‘Sometimes it’s hard to be a woman,’ sang Tammy Wynette, but today, on International Women’s Day, the question is ‘Is it harder to be a woman than it should be?’
This year’s theme is Inspiring Change, and alongside issues of women’s welfare around the world, inevitably International Women’s Day forces us to look at where there are still glass ceilings for women, particularly in the workplace.
For a long time both the worlds of business and of classical music have been heavily dominated by strong male characters. For all the Beethovens, Mozarts, and Bachs, can you name a female composer in history? It’s not that women aren’t there, it’s just that in the past they weren’t necessarily recognised or acknowledged.*
But that is changing.
Take, for example, the post of Master of the Queen’s Music. A little like the role of Poet Laureate, the Master’s brief is to compose pieces of music for the Queen to mark big state occasions. The current Master is Peter Maxwell Davies – like all the Masters before him, a man. But as he comes to the end of his ten year tenure in the post, The Independent journalist Claudia Pritchard put forward the idea that the role could be more than satisfactorily filled by one of the many eminent female musicians and composers in this country. Could there be a Mistress of the Queen’s Music? A Carol Ann Duffy of the musical world?
One of the musicians Pritchard suggests as a worthy successor is my (Ben’s) university academic supervisor and the former head of the music department at York University Professor Nicola LeFanu, a woman who was incredibly encouraging to me. One term I found myself as the only man studying a Music and Gender course as a result!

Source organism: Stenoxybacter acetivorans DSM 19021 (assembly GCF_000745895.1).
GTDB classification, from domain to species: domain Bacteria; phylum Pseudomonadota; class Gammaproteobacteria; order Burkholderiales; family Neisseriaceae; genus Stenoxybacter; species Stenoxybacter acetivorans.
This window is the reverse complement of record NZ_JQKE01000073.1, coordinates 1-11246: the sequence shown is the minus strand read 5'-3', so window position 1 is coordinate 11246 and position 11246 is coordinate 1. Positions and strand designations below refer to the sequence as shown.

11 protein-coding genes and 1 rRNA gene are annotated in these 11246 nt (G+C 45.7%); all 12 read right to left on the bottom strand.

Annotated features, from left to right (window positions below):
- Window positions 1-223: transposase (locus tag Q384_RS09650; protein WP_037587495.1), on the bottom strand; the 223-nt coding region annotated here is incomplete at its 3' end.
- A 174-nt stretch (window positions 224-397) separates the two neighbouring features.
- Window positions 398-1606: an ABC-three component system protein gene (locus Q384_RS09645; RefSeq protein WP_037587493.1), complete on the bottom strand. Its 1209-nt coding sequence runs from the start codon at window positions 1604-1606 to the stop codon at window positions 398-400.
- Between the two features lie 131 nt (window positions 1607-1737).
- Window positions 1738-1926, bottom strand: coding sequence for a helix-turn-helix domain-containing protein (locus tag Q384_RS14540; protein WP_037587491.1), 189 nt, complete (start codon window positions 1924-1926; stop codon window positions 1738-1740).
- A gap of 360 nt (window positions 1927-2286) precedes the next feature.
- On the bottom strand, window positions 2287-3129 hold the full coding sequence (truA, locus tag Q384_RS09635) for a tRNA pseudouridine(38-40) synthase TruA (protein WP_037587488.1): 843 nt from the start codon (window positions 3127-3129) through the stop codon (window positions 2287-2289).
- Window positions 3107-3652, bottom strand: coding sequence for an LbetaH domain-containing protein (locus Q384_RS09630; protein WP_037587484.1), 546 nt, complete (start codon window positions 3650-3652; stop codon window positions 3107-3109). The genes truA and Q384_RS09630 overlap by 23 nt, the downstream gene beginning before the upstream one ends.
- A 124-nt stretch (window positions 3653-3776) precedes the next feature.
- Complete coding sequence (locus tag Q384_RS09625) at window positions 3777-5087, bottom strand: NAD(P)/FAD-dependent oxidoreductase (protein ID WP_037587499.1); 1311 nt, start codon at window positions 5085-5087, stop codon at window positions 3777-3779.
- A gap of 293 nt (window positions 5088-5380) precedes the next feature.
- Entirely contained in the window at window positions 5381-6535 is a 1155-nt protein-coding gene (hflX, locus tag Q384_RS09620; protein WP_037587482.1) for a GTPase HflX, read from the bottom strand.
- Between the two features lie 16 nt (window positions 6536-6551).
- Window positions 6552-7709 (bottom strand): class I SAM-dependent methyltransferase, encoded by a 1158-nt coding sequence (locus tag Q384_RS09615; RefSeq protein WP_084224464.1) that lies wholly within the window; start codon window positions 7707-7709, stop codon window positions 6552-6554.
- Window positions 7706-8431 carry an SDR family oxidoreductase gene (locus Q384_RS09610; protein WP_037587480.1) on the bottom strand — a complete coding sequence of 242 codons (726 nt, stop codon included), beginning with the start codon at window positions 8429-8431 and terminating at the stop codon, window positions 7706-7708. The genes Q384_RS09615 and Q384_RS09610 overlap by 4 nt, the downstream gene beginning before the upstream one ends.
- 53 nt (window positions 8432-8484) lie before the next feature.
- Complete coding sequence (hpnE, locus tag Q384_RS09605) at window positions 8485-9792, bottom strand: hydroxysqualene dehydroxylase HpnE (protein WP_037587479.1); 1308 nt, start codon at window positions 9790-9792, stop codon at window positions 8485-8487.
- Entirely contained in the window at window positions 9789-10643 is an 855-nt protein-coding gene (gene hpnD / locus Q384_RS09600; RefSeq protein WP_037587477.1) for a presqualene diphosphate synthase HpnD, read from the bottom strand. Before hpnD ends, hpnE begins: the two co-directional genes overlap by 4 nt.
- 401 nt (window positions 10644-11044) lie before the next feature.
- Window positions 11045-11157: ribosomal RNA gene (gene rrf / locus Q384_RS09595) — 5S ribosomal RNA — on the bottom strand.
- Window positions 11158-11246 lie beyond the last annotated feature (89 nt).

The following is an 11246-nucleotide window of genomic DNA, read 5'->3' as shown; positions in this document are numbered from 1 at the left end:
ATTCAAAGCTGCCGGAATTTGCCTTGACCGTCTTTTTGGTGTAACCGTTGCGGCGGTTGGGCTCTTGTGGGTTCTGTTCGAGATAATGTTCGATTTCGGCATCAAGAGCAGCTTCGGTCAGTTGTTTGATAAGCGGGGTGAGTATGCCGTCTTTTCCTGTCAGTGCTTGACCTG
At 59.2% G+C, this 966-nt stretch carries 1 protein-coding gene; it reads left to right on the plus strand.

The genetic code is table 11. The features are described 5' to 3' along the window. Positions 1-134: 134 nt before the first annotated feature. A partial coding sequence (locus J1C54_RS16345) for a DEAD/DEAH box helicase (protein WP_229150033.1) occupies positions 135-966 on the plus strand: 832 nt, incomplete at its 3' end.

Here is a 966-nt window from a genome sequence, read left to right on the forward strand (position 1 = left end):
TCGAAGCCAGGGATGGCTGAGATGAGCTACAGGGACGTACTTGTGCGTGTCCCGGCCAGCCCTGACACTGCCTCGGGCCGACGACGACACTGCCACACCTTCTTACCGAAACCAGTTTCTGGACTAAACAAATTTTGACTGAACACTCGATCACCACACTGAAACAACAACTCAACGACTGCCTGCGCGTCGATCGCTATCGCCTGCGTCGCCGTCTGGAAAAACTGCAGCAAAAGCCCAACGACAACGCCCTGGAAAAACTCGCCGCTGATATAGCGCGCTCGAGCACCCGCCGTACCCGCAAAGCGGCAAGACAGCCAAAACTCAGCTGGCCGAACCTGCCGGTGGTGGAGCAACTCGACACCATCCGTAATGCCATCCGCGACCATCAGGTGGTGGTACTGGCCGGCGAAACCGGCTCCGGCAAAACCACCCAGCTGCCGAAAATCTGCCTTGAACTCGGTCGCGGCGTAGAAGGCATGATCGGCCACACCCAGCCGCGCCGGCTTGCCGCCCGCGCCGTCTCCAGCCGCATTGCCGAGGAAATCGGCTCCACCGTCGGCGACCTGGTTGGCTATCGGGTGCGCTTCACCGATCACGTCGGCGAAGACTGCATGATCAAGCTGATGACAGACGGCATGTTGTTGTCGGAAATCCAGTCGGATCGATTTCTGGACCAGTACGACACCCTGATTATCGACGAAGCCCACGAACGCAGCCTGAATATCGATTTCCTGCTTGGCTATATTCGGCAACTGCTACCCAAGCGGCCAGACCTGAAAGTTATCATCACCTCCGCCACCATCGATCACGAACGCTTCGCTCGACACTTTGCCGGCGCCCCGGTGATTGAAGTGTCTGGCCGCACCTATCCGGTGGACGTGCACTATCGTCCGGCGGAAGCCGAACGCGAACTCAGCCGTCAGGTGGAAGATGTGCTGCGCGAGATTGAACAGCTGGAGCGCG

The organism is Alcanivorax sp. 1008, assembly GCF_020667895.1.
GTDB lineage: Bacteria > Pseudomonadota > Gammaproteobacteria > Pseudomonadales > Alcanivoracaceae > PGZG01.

In the world of business, initiatives like McKinsey’s Remarkable Women Programme which followed the book How Remarkable Women Lead by Joanna Barsh and Susie Cranston, and books like Sheryl Sandberg’s Lean In have led to new models of business leadership. More importantly, when successful women like Sheryl Sandberg speak out encouragement, and when women are appointed to key roles (like that of Mistress of the Queen’s Music), it does inspire change.
Regardless of gender, when we encourage people to be all they can be, and create an environment where they can use their skills, talents, and expertise without hitting a ‘glass ceiling’ it creates a culture where everyone, not just women, can be free to fully contribute. Whether it’s a small musical ensemble or a multinational organisation, the encouragement and the opportunity to give your best is vital.
* One of the great historical female composers was Alma Mahler nee Schindler, who was married to Gustav Mahler. Listen here to the acclaimed mezzo-soprano Sarah Connolly singing Mahler’s composition Die Stille Stadt.
We are delighted to hear that Judith Weir has been appointed as the Master of the Queen’s music. So the glass ceiling is being cracked!